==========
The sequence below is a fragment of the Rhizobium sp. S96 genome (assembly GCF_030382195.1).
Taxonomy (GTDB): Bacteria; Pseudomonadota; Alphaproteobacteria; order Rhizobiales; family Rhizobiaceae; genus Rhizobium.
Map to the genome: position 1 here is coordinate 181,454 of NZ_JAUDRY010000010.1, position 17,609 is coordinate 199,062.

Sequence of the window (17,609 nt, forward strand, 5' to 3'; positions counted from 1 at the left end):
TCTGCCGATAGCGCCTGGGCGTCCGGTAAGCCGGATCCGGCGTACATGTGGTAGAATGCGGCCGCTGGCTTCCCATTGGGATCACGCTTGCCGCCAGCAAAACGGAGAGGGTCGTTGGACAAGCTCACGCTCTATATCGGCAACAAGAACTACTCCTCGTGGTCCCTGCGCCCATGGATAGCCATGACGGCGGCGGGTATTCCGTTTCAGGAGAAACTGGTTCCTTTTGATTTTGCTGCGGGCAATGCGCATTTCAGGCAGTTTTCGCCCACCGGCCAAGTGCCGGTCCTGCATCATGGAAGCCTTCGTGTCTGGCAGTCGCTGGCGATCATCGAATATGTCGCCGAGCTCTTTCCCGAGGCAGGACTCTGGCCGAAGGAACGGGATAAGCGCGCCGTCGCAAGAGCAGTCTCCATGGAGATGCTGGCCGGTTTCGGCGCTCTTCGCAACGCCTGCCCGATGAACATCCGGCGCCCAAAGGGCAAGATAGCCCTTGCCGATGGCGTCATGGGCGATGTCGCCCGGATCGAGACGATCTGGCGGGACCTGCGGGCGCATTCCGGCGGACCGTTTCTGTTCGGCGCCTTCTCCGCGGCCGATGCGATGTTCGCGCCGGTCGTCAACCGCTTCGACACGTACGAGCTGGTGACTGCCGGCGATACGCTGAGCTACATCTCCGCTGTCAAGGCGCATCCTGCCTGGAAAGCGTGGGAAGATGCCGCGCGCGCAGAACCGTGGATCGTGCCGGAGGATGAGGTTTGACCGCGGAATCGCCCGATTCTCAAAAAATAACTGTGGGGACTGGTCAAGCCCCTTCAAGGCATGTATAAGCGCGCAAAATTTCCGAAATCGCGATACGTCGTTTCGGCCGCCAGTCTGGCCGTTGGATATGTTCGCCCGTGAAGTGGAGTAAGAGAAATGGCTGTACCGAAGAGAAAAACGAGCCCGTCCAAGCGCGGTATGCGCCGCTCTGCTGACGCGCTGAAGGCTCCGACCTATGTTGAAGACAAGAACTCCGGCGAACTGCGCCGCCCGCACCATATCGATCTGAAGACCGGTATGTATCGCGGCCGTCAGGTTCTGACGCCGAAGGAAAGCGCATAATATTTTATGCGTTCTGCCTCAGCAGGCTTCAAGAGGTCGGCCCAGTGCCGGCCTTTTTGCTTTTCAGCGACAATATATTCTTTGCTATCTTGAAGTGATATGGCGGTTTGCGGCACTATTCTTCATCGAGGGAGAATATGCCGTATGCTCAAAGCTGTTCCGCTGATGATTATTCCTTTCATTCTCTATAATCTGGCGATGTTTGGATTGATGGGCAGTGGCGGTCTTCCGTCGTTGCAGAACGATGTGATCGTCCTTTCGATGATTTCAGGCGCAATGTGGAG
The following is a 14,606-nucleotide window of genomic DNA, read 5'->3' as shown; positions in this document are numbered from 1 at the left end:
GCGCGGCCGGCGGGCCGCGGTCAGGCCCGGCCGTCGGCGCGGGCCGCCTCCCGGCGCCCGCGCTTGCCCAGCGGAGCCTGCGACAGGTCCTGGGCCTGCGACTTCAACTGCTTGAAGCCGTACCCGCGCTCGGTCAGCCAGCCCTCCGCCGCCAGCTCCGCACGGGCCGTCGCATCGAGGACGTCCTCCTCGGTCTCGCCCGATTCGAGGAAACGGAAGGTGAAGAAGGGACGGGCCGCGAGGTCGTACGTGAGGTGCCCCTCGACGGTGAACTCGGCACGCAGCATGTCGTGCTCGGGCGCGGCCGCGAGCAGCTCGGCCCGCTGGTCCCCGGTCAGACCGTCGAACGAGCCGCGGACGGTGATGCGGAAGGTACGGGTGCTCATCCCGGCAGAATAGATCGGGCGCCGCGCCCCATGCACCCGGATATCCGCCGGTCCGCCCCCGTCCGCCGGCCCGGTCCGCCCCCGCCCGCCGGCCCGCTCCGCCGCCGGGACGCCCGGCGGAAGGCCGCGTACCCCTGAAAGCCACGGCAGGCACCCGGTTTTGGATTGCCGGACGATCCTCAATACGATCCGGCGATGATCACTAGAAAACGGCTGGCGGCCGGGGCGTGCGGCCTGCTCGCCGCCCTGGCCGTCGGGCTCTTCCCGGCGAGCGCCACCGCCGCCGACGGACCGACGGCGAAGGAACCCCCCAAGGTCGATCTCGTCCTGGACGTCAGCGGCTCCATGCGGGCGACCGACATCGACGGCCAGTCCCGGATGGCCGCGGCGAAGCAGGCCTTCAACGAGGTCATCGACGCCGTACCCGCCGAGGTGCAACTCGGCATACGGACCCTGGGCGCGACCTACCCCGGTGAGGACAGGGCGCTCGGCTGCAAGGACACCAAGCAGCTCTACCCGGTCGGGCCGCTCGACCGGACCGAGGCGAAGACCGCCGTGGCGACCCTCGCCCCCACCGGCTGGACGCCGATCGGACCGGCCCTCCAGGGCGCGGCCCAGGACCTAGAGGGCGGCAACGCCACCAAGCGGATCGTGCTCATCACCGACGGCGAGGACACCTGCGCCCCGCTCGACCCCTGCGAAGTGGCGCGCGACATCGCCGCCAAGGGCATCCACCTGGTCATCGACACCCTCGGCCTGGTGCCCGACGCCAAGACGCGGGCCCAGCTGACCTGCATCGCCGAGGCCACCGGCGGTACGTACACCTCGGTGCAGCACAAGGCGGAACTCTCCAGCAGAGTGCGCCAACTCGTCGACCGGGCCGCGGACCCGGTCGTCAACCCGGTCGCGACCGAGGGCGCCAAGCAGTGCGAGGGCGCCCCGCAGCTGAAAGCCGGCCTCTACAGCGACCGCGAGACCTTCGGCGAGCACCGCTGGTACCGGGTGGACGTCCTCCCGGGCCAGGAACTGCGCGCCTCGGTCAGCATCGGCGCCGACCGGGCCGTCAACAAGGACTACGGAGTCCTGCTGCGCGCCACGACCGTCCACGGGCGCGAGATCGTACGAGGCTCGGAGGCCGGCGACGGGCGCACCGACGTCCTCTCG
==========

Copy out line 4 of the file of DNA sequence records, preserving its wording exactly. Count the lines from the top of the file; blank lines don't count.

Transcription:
Sequence of the window (17,609 nt, forward strand, 5' to 3'; positions counted from 1 at the left end):